Chow said she loved doing “Mando,” and specifically, “loved killing stormtroopers.” Chow was responsible for episodes three and seven in “Mando’s” first season, both action packed and both pivotal to the story. Chow made such an impression on the folks at Disney with her work on “Mandalorian” that they’ve chosen her to helm the Obi-Wan Kenobi series that is currently in development for Disney Plus.
Next Favreau introduces us to Rick Famuyiwa, who did two very different episodes of “Mandalorian” last season. First he did “The Child,” where he had the responsibility to pick our collective jaws off the floor after we were left with the cliff hanger of the first episode that introduced “Baby Yoda.” Then he did what was undoubtedly the most unique episode of the season, “The Prisoner,” where we got to see a sort of horror meets heist movie as Mando and some former associates spring someone from a prison ship.
Famuyiwa says he loves to make stories about “misfits, and people who don’t usually get a camera pointed at them,” so he tells the table he was really excited to spend time filming Jawas for “Mandalorian.”
Bryce Dallas Howard was the most inexperienced of the directors Favreau hired for “Mandalorian.” She’s an accomplished actress, and the daughter of Oscar-winning director Ron Howard, but had only done a few shorts and one documentary, never anything as big as a prestige television piece like “Mando.”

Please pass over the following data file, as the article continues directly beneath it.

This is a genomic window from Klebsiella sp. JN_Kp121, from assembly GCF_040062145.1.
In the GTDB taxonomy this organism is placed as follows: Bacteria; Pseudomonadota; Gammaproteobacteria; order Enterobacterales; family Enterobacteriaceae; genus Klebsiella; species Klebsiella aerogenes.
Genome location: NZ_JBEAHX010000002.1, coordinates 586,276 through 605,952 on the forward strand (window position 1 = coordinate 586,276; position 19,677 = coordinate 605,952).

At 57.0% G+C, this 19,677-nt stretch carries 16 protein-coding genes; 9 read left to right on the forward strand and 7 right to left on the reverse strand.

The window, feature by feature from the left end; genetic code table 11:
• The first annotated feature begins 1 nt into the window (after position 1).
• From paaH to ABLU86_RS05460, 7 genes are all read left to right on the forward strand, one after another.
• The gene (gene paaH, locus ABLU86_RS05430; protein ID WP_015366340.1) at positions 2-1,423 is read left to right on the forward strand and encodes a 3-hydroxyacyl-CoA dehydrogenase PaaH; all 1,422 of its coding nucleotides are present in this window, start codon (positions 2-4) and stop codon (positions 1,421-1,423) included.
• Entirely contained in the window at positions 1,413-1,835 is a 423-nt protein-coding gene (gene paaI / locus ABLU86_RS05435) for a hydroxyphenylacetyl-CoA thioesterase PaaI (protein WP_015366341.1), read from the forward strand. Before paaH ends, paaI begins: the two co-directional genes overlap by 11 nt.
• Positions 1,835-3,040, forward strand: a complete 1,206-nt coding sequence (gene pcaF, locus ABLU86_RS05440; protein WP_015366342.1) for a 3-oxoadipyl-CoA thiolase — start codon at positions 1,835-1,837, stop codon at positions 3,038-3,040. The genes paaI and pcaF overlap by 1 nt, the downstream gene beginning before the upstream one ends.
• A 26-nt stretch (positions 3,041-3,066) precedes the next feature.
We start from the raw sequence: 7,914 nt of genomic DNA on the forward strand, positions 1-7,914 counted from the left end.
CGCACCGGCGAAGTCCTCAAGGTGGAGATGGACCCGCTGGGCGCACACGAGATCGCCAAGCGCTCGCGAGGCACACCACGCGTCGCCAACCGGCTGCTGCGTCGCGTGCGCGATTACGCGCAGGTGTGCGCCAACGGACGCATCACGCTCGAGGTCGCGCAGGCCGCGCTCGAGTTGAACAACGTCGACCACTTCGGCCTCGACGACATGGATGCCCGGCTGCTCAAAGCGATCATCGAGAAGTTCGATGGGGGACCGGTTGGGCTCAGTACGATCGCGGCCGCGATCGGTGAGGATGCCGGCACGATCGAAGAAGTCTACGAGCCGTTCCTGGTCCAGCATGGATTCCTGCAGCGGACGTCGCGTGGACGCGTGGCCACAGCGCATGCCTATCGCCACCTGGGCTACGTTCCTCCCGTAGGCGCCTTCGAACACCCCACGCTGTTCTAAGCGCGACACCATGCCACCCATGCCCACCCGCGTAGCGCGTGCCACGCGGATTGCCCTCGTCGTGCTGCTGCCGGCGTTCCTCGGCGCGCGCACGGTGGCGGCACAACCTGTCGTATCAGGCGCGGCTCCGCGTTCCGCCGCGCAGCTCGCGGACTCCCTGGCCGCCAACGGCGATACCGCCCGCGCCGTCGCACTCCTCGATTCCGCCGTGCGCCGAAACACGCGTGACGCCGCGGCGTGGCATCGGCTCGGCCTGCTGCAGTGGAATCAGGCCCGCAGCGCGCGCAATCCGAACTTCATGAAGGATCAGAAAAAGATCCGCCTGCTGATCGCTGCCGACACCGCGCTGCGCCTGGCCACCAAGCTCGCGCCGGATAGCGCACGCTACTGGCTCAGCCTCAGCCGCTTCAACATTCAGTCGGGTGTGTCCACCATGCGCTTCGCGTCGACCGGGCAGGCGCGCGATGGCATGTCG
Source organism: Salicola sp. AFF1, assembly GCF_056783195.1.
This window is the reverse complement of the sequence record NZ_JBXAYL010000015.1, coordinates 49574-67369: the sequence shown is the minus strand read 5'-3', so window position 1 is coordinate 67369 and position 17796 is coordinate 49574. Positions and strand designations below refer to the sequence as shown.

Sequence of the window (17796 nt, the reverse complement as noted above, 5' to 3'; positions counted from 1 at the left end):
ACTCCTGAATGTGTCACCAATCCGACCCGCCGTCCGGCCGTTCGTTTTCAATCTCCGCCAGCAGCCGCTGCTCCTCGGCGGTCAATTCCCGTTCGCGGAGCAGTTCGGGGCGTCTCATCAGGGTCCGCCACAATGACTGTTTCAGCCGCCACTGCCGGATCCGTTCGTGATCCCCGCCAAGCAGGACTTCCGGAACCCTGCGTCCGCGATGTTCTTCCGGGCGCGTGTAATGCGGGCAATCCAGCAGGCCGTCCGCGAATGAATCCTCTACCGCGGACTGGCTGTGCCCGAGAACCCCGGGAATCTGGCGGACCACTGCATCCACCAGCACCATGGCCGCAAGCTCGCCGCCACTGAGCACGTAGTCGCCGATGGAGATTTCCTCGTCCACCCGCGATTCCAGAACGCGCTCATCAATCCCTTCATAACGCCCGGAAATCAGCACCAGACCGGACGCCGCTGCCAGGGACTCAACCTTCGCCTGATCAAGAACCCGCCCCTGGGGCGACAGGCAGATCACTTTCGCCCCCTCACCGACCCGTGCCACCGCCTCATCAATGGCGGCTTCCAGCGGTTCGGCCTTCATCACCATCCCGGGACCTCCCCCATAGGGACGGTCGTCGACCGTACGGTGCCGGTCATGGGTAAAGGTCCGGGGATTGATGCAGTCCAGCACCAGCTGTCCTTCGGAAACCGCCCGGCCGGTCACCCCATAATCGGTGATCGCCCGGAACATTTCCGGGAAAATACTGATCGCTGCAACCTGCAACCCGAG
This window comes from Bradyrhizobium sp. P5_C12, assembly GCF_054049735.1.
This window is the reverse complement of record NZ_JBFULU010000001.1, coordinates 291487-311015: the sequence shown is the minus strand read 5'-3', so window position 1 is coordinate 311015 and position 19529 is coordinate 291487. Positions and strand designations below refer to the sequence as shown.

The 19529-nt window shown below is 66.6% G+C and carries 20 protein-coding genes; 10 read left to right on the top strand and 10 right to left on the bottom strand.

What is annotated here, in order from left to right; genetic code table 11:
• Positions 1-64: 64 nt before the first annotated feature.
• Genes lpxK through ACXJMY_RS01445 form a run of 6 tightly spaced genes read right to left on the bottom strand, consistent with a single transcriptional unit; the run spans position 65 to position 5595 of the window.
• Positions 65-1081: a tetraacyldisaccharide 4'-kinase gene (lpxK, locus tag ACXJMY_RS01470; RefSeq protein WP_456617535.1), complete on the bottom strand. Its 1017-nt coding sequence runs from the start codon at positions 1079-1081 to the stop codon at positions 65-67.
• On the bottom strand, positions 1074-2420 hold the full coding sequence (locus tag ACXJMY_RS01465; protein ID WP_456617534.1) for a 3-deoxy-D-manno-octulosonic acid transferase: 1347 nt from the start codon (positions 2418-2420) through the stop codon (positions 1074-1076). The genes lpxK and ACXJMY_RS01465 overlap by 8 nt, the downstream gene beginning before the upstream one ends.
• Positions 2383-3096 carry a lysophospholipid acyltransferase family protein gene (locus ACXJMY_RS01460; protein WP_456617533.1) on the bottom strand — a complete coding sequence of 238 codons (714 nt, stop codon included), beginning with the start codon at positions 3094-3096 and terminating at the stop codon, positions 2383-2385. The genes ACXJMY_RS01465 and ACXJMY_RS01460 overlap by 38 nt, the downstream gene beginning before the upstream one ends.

Favreau jokes that they threw Howard in the deep end of the pool with her episode because it featured a forest, water elements, and a giant mechanical vehicle. Howard dealt with it all very well, though, and produced an episode with a lot of heart, where we learn a lot more about Mando, his new friend Cara Dune, and the lengths people will go to in an effort to protect those they care about.
Finally, we hear from Waititi, who not only directed the season finale of “Mandalorian” but also provided the voice for one of the key characters throughout the season, IG-11. Taika, who when he came to this project was hot off directing the most entertaining of all the Marvel movies, “Thor: Ragnorok,” talks to Favreau and the table about how he came up in this business having to do most everything himself, and it wasn’t until his recent success that he feels he got to play in the big leagues.
It’s an interesting bit of insight from one of Hollywood’s most genuinely odd and wonderful personalities. Favreau notes that one of the reasons he brought Waititi into the project is because he knows “how to find humor in the action,” and if you look at the episode he directed, it has plenty of light-hearted moments even though it’s so intense.
What’s clear in this first episode of “Gallery” is that Favreau and Filoni have created a wonderful environment for Star Wars to grow and evolve. It’s a group of smart, creative people who truly love the sandbox they’re playing in at what Filoni calls “Star Wars Camp.”
This is the future of the galaxy far, far away, and I can’t wait for another look at how it’s being made. More episodes of “Disney Galley: The Mandalorian” debut each Friday, starting at the end of this week.